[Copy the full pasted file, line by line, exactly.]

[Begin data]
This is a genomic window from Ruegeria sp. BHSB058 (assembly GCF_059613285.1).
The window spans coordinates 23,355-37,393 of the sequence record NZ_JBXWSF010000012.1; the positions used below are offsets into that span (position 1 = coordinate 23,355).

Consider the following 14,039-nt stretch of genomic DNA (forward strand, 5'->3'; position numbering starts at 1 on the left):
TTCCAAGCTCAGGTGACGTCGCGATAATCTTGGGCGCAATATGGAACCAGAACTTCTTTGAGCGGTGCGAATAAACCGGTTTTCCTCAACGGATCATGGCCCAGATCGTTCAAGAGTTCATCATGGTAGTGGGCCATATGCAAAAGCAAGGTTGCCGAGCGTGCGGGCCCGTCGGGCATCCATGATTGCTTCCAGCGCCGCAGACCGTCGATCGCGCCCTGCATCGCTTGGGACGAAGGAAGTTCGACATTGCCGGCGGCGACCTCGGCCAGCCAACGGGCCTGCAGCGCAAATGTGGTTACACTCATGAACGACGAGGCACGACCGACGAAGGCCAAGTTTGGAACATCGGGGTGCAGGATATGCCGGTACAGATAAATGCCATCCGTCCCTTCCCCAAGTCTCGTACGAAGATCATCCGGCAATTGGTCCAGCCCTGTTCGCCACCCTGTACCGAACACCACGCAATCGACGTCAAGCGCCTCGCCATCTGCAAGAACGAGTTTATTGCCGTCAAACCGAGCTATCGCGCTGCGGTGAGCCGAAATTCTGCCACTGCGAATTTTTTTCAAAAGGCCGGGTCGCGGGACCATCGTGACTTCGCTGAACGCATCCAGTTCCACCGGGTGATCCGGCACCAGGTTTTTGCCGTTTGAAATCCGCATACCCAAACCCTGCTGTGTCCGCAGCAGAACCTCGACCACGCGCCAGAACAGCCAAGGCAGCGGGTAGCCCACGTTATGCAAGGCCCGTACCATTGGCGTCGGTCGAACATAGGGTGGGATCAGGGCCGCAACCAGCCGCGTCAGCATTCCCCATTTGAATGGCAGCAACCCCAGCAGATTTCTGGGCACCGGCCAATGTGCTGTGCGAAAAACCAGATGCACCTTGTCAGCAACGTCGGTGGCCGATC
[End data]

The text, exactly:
This is a genomic window from Ruegeria sp. BHSB058 (assembly GCF_059613285.1).
The window spans coordinates 23,355-37,393 of the sequence record NZ_JBXWSF010000012.1; the positions used below are offsets into that span (position 1 = coordinate 23,355).

Consider the following 14,039-nt stretch of genomic DNA (forward strand, 5'->3'; position numbering starts at 1 on the left):
TTCCAAGCTCAGGTGACGTCGCGATAATCTTGGGCGCAATATGGAACCAGAACTTCTTTGAGCGGTGCGAATAAACCGGTTTTCCTCAACGGATCATGGCCCAGATCGTTCAAGAGTTCATCATGGTAGTGGGCCATATGCAAAAGCAAGGTTGCCGAGCGTGCGGGCCCGTCGGGCATCCATGATTGCTTCCAGCGCCGCAGACCGTCGATCGCGCCCTGCATCGCTTGGGACGAAGGAAGTTCGACATTGCCGGCGGCGACCTCGGCCAGCCAACGGGCCTGCAGCGCAAATGTGGTTACACTCATGAACGACGAGGCACGACCGACGAAGGCCAAGTTTGGAACATCGGGGTGCAGGATATGCCGGTACAGATAAATGCCATCCGTCCCTTCCCCAAGTCTCGTACGAAGATCATCCGGCAATTGGTCCAGCCCTGTTCGCCACCCTGTACCGAACACCACGCAATCGACGTCAAGCGCCTCGCCATCTGCAAGAACGAGTTTATTGCCGTCAAACCGAGCTATCGCGCTGCGGTGAGCCGAAATTCTGCCACTGCGAATTTTTTTCAAAAGGCCGGGTCGCGGGACCATCGTGACTTCGCTGAACGCATCCAGTTCCACCGGGTGATCCGGCACCAGGTTTTTGCCGTTTGAAATCCGCATACCCAAACCCTGCTGTGTCCGCAGCAGAACCTCGACCACGCGCCAGAACAGCCAAGGCAGCGGGTAGCCCACGTTATGCAAGGCCCGTACCATTGGCGTCGGTCGAACATAGGGTGGGATCAGGGCCGCAACCAGCCGCGTCAGCATTCCCCATTTGAATGGCAGCAACCCCAGCAGATTTCTGGGCACCGGCCAATGTGCTGTGCGAAAAACCAGATGCACCTTGTCAGCAACGTCGGTGGCCGATC